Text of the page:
Admin Posted December 19, 2011 Share Posted December 19, 2011 Heading, ground speed and fuel calculation We plan to cruise at 70 knots CAS, and using the rule of thumb that TAS is 1.5% greater than CAS for each 1000 feet of altitude amsl we will increase CAS by 6% to arrive at a TAS of 75 knots at 3500 feet. That calculation (or perhaps 2% per 1000 feet) is near enough for navigation purposes but it is not actually correct; see the section on density altitude. To complete our flight plan we have to estimate the heading to fly, the ground speed and the flight time for each route segment. We will use the mental arithmetic method outlined in section 4.2. 1. Find the crosswind component of the forecast wind velocity by estimating the angle at which the wind meets each track, multiplying that by 1.5 and applying the result as a percentage of the wind speed: (a) Segment 1: track = 094° true, w/v = 060/10 knots: angle = 34 × 1.5 = 51% of 10 = 5 knots crosswind. (b) Segment 2: track = 061° true, w/v = 060/10 knots: angle = 1 × 1.5 = 0% of 10 = nil crosswind component. © Segment 3: track = 040° true, w/v = 060/10 knots: angle = 20 × 1.5 = 30% of 10 = 3 knots crosswind. 2. Estimate the wind correction angle by dividing the crosswind component by the TAS and multiplying the result by 60: (a) Segment 1: crosswind = 5 kn; TAS = 75 kn: 5/75 × 60 = 4° wind correction angle. (b) Segment 2: crosswind = nil; = nil wind correction. © Segment 3: crosswind = 3 kn; TAS = 75 kn: 3/75 × 60 = 2° wind correction angle. 3. Calculate the true heading, remembering that the wind correction is applied in the direction the wind is coming from; so that: (a) Segment 1: wind is from the left, correction angle is 4° and the heading is 094 minus 4 = 090° true. (b) Segment 2: wind is from dead ahead, correction angle is 0° and the heading is 061 minus 0 = 061° true. © Segment 3: wind is from the right, correction angle is 2° and the heading is 040 plus 2 = 042° true. 4. Convert the true headings to magnetic headings. There is an isogonal passing through the chart in the route planning module (the dashed purple line), which indicates the local variation is 10½°E. Applying that to our true bearing — remembering our aide-memoire "variation east, magnetic least" — and we have the following headings: 079°, 050° and 031° magnetic. 5. Estimate the ground speed. Deduct the (acute) angle at which the wind meets the track from 115 (for angles up to 60°, use 105 for greater angles) and apply that as a percentage of the wind speed, to max 100%, subtract the result from TAS if wind coming from ahead to abeam, otherwise add; thus: (a) Segment 1: track = 094° w/v = 060/10 kn: angle = 34; 115 –34 = 81% of 10 = 8 kn headwind and ground speed = 67 knots. (b) Segment 2: track = 061° w/v = 060/10 kn: angle = 0; 115 –0 = 100% of 10 = 10 kn headwind and ground speed = 65 knots. © Segment 3: track = 040° w/v = 060/10 kn: angle =20; 115 –20 = 95% of 10 = 10 kn headwind and ground speed = 65 knots. 6. Estimate the time interval for each leg dividing the distance by the ground speed and converting to minutes; thus: (a) Segment 1: distance = 74 nm; speed = 67 kn: 74/67 × 60 = 66 minutes. (b) Segment 2: distance = 52 nm; speed = 65 kn: 52/65 × 60 = 48 minutes. © Segment 3: distance = 33 nm; speed = 65 kn: 33/65 × 60 = 30 minutes. Sum the segment ETIs to produce the estimated time en route [ETE]: 144 minutes. 7. Calculate the total fuel needed including: (a) The fuel consumed from start-up at the departure airfield to the set-heading point (10 minutes) (b) Extra fuel consumed in the climb (two minutes per 1000 feet = 6 minutes, refer to fuel planning) © The summed ETIs (144 minutes) (d) Fuel consumed in the circuit and landing at the destination airfield, including an allowance for delays in the circuit (10 minutes) (e) The fixed 30-minute reserve (see Note 1 below) The total is 200 minutes — well within our full fuel endurance of 240 minutes and giving us 40 minutes margin on top of our fixed 30-minute reserve. We will use the fuel log during the flight. (Note 1. The 30-minute absolute minimum reserve is for the average ultralight; if a particular RA-Aus aircraft has a fuel capacity and a forced landing capability more akin to that of a light GA aircraft then the standard 45-minute minimum reserve specified in the Civil Aviation Advisory Publication CAAP 234-1 should be employed.) Source: http://www.recreationalflying.com/tutorials/navigation/preflight.html#wind Link to comment Share on other sites More sharing options...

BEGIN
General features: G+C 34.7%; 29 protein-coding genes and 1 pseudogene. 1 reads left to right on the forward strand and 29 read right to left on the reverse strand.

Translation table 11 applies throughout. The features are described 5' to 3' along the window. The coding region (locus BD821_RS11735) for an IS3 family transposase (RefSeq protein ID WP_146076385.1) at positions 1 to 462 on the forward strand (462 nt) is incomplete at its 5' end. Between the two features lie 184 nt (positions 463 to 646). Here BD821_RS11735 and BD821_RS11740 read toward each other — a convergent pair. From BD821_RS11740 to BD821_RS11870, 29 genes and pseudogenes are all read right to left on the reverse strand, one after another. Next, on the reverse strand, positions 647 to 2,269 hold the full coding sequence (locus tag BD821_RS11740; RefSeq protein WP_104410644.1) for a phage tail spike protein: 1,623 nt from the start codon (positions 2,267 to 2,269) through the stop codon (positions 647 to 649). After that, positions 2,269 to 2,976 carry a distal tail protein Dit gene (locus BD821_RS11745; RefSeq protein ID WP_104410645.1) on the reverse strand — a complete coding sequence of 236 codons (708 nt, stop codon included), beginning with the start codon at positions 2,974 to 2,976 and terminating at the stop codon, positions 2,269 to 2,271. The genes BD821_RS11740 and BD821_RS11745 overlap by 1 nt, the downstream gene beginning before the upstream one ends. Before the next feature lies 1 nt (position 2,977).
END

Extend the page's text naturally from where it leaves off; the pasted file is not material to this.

Guest Howard Hughes Posted December 28, 2011 Share Posted December 28, 2011 You make it sound incredibly difficult! Link to comment Share on other sites More sharing options...

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